Challenge 1: Foundations Regency Underpinnings

Sophia here! So for the first HSM challenge of the year I decided to tackle Regency underpinnings. So I have always been very inspired by post revolutionary France and the dramatic impact that it had on fashion. I needed these foundations to build on for the War and Peace challenge later this year. I shot the photos on my lovely friend Victoria.

2009-03-08 19.31.10 copy

The research:


While I was researching I found such a wide variety from this era. It was a major transition from the hard boned stays of the 1700s to the soft corded stays of the early 1800s. I tried to keep these short stays historically plausible but I also wanted them to fit my body type and have decorative corded elements. I would like to change the stays to fan lacing when I can figure it out. (tips anyone?)

The Process:


To start with I made an inner layer out of a light weight cotton it hold the plastic bones in place to be corded around. Then I stitched it to the upper layer starting from the center and working my way outwards. To cord I used 3 strands of light weight cotton yarn used for crocheting.


The gussets in the lining are machine stitched a big no no considering I hand stitched the rest.


I made the busk out of a paint stir stick.


The eyelets were stitched over metal washers to insure security.

The Results:

2009-03-08 19.31.10 copy

2009-03-08 19.32.16 copy

2009-03-08 19.36.12 copy

2009-03-08 19.38.36 copy


The Details
Fabric: Stays: 100% cotton jean outside, 100% cotton broadcloth lining, 100% cotton interlining Chamise: 100% cotton bleached muslin
Pattern: Both pieces were self drafted.
Year: 1800-1815
Notions: Both pieces were sewn with cotton thread and have cotton draw strings. The stays are corded with cotton cording and have a small amount of plastic boning. The busk was made from a wooden paint stirrer stick. I did use metal washers to reenforce the eyelets.
How historically accurate is it? Stays: 90% all visible stitching is hand done. The design is a combination of several examples from the Met. The metal washers and plastic boning take it down a few points. Chamise: 60% they are machine sewn and too short I want to lengthen them with another panel. The pattern is correct.
Hours to complete: Stays: So many that it makes my head spin. Chamise: One afternoon.
First worn: To shoot photos on my model. I’ll probably wear them for the war and peace challenge.
Total cost:Under 50$ some notions were stash and the yardage was under 10$ yrd.

1920-30’s Lingerie Set

Erin here! I was really excited for the first HSM challenge “Foundations”, as I have been making 1920s and 30s dresses for the past year but never had the correct undergarments to wear with them. I bought the book Vintage Lingerie by Jill Salen on a whim a while back, and wanted to recreate a 1920’s bra that was featured in the book.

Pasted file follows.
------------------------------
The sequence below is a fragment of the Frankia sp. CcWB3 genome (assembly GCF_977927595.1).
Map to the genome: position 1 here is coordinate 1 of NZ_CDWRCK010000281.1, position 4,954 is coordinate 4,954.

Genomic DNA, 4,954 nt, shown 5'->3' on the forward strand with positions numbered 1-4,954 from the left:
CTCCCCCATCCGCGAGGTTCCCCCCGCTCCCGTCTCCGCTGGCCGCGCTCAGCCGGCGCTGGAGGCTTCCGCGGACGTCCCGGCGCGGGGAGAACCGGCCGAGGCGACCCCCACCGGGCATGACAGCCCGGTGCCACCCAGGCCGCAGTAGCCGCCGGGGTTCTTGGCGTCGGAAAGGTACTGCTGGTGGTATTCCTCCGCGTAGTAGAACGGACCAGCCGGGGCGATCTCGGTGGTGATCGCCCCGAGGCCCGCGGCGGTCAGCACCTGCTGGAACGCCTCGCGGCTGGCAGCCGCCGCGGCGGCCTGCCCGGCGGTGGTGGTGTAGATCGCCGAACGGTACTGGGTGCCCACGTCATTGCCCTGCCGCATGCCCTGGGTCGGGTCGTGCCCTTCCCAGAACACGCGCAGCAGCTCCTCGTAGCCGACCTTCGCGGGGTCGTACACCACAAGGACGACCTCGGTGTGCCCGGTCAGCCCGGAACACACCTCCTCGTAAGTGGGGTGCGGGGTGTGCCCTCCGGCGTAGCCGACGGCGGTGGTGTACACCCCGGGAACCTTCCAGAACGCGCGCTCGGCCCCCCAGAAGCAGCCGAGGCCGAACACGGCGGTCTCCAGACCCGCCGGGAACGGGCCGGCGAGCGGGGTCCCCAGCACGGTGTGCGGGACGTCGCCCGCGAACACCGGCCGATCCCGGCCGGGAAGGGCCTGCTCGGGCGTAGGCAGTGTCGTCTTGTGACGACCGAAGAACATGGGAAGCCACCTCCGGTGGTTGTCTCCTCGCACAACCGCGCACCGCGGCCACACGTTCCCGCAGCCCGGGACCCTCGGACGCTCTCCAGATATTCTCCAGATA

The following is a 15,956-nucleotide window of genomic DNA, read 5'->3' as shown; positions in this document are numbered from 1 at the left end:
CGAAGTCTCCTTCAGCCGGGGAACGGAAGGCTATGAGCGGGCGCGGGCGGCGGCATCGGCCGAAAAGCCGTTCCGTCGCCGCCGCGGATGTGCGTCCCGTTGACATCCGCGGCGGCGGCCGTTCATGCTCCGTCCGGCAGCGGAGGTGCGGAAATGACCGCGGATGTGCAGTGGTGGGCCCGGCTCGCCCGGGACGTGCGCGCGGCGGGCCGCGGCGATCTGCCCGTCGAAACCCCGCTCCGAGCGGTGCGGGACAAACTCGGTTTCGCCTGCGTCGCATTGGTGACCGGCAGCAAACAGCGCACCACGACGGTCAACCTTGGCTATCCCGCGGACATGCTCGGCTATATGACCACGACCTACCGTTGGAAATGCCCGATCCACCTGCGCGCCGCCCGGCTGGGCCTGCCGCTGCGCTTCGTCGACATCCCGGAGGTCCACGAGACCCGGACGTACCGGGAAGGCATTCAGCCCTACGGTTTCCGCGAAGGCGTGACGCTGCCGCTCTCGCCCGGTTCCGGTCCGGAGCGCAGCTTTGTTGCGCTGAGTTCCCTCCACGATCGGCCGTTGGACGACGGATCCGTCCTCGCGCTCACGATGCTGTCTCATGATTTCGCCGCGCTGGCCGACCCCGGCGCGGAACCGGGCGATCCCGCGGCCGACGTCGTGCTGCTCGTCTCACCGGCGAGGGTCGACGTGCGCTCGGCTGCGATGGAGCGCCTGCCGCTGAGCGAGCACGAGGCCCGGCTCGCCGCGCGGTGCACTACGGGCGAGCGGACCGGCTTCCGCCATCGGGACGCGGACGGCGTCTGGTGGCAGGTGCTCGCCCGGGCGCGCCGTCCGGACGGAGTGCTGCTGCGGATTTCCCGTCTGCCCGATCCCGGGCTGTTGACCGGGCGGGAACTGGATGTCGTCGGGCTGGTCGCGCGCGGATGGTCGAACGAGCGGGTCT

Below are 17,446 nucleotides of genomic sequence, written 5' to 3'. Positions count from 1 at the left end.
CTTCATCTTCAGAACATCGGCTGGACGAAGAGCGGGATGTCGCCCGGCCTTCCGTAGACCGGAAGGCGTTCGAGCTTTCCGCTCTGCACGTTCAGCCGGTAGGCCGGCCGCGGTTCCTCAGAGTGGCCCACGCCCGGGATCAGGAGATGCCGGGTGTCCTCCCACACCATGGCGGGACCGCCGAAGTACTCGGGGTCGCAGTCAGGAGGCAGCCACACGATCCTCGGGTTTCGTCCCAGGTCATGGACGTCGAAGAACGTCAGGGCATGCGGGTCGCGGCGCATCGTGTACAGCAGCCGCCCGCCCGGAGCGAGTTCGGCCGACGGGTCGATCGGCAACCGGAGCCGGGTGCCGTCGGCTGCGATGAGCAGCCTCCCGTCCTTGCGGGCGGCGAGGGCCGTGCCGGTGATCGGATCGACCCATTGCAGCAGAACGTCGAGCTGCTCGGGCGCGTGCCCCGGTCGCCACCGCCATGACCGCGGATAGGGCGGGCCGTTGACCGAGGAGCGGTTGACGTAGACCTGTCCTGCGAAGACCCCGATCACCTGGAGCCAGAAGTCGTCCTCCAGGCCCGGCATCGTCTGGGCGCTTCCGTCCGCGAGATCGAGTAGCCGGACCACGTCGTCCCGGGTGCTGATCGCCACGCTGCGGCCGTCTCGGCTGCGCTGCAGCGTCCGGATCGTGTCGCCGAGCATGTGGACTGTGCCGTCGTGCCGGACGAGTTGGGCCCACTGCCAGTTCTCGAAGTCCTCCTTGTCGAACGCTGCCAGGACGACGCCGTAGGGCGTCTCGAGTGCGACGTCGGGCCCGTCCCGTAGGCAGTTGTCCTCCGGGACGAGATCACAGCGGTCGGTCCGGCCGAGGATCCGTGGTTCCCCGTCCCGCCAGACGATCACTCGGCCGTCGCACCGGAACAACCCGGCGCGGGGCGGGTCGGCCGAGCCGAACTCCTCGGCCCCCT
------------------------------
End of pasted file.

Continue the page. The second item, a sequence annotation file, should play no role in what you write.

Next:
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The description in the book says that this particular set was made by nuns in Ceylon, and the detail is extraordinary. It’s made in a similar way to the Kestos bra, straps crossing in the back and wrapping around the front, hooking to front buttons for closure.

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This was my first time sewing lingerie, so I drafted this pattern without all the fussy details of the original (though I would love to recreate this set in full one day!) Using the pattern from Vintage Lingerie as a basis was fine for a trial run, but I wish they had given more specifics. I made mine without elastic in the straps, as the author didn’t mention elastic at all in the description, so it’s slippery and impractical when I move around. I’ll definitely be trying this again – with a few little alterations to the shape and changing the back straps to covered elastic. (I apologize for the grainy photos! I was using a phone camera for this post!)

full bra

bra detail 3

This bra was popular into the 1930’s, so I decided to pair it with the whimsical Circular French Knickers that Jeanne of VeraVenus created a wonderful tutorial for. They were super easy to make with this tutorial, and so pretty.

tap pantspanty detail
And finally, though I am a bit camera shy (especially wearing lingerie, on the internet!) I would like to present the final ensemble, worn here with a vintage chenille bathrobe from the same era!
 lingerie set

The Challenge: #1 Foundations

Fabric: Silk Habotai

Pattern: Bra adapted from Vintage Lingerie by Jill Salen, Circular French Knickers from VeraVenus

Year: late 1920s – early 1930s

Notions: hook and eye, two buttons, thread

How historically accurate is it? About 80%, I’m not sure that the fabric is entirely accurate, and unfortunately I made the bra straps to cross in front when I don’t think they are supposed to!

Hours to complete: 4, including drafting the patterns

First worn: For this photo, this morning

Total cost: $1, I got the fabric for free and only paid for the buttons at a local sewing shop

Historical Sew Monthly January Progress

Sophia here! So I have been making slow but fruitful progress on my regency stays. I also plan on making a chamise and stockings based on The Dreamstress’ wonderful pattern. So here are few pictures of my progress. Look forward to my complete post later this month.


The pattern which has been ever changing since I started sewing.


The bust gussets turned out to be really fun to make.


The start of the body, unfortunately my had sewing precision is lacking but this is my first hand sewn period garment.